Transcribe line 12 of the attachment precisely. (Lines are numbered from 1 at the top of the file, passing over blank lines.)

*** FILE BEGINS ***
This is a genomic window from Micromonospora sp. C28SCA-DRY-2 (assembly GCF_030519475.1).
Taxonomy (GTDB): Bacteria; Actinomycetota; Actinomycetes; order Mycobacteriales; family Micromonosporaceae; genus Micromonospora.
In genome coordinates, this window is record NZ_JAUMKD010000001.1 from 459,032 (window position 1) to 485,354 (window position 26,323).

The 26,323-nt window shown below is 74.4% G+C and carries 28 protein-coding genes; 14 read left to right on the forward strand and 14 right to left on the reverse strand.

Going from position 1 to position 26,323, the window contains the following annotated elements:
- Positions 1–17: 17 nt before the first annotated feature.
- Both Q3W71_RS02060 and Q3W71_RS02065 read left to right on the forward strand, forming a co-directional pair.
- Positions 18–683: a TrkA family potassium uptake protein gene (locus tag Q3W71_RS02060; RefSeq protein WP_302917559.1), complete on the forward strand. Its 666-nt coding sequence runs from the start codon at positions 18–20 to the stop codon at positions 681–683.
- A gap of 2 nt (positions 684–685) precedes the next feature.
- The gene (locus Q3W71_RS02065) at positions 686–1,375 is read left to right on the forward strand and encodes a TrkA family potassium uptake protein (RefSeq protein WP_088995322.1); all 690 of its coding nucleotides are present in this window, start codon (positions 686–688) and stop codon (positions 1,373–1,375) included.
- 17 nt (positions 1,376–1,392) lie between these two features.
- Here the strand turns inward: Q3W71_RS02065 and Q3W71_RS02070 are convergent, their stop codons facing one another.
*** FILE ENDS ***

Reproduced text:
- Here the strand turns inward: Q3W71_RS02065 and Q3W71_RS02070 are convergent, their stop codons facing one another.